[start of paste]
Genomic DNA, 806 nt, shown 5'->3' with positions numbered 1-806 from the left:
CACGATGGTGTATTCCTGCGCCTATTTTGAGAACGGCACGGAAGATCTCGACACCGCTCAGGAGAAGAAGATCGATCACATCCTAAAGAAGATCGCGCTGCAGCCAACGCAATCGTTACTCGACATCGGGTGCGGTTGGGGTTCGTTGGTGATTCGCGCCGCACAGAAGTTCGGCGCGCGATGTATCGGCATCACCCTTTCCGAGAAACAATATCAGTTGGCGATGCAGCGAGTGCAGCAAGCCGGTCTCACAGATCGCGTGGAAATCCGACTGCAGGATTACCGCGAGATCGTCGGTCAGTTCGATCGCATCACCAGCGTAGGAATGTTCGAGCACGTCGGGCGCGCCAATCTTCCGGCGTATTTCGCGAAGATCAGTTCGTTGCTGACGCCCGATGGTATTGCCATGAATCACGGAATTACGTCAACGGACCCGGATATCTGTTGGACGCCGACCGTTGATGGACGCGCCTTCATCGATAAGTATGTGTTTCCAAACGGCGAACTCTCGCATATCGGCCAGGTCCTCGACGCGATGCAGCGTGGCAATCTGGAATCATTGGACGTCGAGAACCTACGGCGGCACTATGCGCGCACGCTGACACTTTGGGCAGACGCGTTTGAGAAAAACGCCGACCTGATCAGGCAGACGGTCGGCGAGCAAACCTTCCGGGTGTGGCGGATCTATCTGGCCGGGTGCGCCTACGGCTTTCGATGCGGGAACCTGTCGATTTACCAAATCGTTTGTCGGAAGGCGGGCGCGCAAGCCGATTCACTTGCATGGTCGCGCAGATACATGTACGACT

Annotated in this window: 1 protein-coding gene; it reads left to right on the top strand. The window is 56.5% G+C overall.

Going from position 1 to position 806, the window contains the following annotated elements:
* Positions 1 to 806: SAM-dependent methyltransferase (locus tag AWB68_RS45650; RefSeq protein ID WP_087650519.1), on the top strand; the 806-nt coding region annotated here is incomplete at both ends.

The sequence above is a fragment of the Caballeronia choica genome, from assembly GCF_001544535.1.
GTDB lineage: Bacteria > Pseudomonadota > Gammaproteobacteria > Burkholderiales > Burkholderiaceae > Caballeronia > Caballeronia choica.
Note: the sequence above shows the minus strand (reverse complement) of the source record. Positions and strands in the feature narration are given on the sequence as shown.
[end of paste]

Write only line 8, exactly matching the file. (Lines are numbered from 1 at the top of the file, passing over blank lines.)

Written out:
Note: the sequence above shows the minus strand (reverse complement) of the source record. Positions and strands in the feature narration are given on the sequence as shown.